Saturday, September 19, 2015

Simple Vendakkai Curry (Bhindi/Okra Fry)

Vendakkai used to be my kids’ favorite vegetable after potatoes.  This was when they were very young and finicky about the food they ate.  They used to have bhindi with rasam sadam (rice) or with rotis.  Both my husband’s family and my family knew this.  So every time we went to India, everyone made bhindi for my kids.  At one point my oldest asked me if that is the only vegetable that they know how to make :)

Bhindi / Okra Dry Curry

We get vendakkai in our Indian store regularly, but the quality is not always consistent.  Sometimes it is so fibrous that I end up discarding half of what I buy.  At other times, they are so tender and tasty that I can’t make enough.

I make vendakkai in several different ways.  If the bhindi is good, then I make it without too much masala so that we can taste the vegetable without letting the masalas overpower the taste.


Here is what you need:

  • 2 tsp. oil
  • ½ tsp. mustard seeds
  • ½ tsp. cumin seeds
  • ½ large onion, finely chopped
  • 2 green chilies, slit
  • 1 lb. okra, washed and cut into small rounds
  • salt to taste
  • ¼ tsp. turmeric powder
  • 1 tsp. red chili powder


Here is how I made it:

  1. Heat oil in a saucepan.  Add the mustard and cumin seeds.
  2. When the mustard seeds sputter, add the onions and green chilies.  Fry till they turn slightly brown.
  3. Add the cut okra, salt, and turmeric powder.  Mix well.
  4. Cover and cook on low heat, stirring occasionally, till the okra is almost cooked – about 8 minutes.
  5. Add the chili powder, and toss to coat the okra well.  Cook on medium heat for 5 – 10 more minutes, tossing the pan a couple of times. 

Serve with rotis, rice, and dal or rasam.

Wednesday, September 16, 2015

Potato Bajjis (or Aloo Pakoras as some people call them)

I have been without my kitchen (well almost) for about 2 weeks.  We got some work done and the kitchen looks great now, but I was itching to get back and do some serious cooking.  I did sneak in a couple of simple dishes while the work was going on though - a few things that did not require a lot of ingredients or cookware to make.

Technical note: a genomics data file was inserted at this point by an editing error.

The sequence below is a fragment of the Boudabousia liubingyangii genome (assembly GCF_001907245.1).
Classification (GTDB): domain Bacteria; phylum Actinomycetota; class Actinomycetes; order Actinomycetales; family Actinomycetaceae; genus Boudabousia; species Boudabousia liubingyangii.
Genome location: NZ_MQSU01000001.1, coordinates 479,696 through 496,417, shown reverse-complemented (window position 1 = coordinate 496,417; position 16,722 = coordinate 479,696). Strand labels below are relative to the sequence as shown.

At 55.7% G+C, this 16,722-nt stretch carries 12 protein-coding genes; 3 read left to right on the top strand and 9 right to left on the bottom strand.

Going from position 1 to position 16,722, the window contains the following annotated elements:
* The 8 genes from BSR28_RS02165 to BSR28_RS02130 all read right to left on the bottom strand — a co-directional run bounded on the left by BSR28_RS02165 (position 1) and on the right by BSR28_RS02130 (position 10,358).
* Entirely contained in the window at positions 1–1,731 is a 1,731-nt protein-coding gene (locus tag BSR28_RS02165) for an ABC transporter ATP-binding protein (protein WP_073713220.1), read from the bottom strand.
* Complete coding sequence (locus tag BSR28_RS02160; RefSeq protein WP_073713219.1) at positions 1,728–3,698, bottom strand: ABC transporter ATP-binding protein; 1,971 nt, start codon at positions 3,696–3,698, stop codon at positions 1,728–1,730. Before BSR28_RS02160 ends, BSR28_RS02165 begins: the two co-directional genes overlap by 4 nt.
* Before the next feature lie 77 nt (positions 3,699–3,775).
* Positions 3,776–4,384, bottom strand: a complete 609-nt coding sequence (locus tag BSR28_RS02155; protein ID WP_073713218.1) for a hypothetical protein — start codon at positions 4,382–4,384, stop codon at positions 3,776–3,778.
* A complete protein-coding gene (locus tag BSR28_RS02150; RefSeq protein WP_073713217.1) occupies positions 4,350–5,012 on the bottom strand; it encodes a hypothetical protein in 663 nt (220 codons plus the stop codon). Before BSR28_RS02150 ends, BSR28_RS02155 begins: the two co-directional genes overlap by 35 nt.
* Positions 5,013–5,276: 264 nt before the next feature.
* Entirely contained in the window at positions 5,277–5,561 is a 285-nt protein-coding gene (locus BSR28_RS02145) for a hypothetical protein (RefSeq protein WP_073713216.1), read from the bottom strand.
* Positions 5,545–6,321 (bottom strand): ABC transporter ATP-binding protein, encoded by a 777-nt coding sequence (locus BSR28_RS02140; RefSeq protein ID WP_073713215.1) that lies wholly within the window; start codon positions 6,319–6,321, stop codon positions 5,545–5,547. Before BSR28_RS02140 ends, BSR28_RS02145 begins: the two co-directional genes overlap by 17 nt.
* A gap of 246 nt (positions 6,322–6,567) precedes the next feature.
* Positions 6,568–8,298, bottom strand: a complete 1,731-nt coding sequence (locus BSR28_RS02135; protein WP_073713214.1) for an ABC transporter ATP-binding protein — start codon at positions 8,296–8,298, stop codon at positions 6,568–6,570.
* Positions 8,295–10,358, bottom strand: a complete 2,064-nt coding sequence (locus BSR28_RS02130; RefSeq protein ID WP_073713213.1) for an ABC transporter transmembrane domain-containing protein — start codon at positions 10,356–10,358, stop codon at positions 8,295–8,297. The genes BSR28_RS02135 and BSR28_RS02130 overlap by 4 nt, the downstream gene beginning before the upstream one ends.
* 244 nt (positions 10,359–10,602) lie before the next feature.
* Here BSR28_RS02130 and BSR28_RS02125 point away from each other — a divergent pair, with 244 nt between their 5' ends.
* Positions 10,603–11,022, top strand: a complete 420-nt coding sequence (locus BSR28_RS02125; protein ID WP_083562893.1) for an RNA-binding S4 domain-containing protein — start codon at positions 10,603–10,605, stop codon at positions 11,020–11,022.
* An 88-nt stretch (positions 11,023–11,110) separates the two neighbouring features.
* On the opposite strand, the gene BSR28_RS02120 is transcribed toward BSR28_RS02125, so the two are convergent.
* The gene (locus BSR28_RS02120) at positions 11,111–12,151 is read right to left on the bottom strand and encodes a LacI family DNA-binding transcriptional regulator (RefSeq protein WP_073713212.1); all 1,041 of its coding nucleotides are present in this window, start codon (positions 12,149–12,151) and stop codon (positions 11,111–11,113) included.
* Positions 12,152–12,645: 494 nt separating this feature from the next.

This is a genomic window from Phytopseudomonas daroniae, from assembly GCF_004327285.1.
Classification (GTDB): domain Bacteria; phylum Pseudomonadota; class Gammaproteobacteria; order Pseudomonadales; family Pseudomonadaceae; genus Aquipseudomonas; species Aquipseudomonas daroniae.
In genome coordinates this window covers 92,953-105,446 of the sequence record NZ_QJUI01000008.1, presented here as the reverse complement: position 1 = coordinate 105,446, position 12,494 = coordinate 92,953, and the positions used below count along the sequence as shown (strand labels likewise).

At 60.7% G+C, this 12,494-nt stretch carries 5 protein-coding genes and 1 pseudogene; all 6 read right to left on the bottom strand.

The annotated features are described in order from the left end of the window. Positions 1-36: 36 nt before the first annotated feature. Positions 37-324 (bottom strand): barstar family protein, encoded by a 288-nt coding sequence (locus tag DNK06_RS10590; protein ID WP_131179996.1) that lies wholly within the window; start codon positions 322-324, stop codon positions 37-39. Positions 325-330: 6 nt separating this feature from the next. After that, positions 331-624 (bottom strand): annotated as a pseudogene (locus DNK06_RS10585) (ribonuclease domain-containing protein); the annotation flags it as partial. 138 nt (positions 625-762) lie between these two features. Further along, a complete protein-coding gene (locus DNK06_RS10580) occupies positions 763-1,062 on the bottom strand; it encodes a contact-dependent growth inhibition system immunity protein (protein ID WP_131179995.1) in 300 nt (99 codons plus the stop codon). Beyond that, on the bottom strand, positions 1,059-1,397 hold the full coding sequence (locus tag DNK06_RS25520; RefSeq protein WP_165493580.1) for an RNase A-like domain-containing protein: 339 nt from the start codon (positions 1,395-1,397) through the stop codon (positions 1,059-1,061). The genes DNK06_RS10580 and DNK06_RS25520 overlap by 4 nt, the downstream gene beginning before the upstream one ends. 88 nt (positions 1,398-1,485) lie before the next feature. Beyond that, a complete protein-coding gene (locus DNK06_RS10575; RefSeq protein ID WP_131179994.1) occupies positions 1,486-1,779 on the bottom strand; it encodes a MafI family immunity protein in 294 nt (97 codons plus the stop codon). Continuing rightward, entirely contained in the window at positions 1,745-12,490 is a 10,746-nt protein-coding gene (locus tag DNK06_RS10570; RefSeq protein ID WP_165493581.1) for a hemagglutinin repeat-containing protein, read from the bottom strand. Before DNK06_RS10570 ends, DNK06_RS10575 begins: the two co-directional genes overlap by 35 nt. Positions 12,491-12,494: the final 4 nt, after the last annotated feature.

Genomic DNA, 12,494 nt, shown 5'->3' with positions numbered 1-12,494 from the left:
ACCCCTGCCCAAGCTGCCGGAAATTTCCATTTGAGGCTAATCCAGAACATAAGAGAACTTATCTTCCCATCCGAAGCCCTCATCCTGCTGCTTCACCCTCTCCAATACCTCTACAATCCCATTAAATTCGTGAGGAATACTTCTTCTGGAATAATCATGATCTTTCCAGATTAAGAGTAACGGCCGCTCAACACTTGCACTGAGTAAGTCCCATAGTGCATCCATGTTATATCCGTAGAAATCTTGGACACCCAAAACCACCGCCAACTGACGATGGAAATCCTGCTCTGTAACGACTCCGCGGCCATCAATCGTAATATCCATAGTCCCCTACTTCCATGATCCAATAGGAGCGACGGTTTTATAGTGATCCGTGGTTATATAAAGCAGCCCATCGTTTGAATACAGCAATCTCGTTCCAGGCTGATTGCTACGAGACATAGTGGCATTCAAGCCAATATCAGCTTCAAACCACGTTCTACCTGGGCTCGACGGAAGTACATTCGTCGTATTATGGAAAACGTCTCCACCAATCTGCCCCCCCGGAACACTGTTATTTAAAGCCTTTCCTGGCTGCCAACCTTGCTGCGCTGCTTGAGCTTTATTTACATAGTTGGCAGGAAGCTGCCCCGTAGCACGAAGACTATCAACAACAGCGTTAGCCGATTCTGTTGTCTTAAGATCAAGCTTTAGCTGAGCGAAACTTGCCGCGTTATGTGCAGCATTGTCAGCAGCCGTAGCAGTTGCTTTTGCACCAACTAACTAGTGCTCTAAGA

Bajjis (some people call the Pakoras and most North Indian restaurants call them that) are super easy to make and don’t require a lot of advance planning.  In my house, they are an all time favorite snack, and I don’t think anyone has ever said no to bajjis, if I offer to make some.  

Aloo Pakoras

Some form of bajjis or pakoras is available throughout India.  In the south, we add a bit of rice flour to the batter, while my friends up north only use gram flour (besan). 

In Tamil Nadu, traditionally, bajji and sojji (sooji halwa) are served, with filter coffee of course, when a prospective groom comes for the first time to meet the bride’s family   I don’t remember what we served my husband when he came to my house for the first time.  I don’t know if he remembers.  Anyway – I don’t think it was bajji and sojji :)

Bajjis are a perfect snack for a rainy or cold day – best served with chai.

Here is what you need:

(to make about 20 – 30 bajjis)

  • 1½ cups besan (gram flour/garbanzo bean flour)
  • ½ cup rice flour
  • ½ - 1 tsp. red chili powder
  • salt to taste
  • water
  • 2 – 3 large potatoes, washed thoroughly and sliced thin (you can use a mandoline or a sharp knife – I just used a knife)
  • oil for deep frying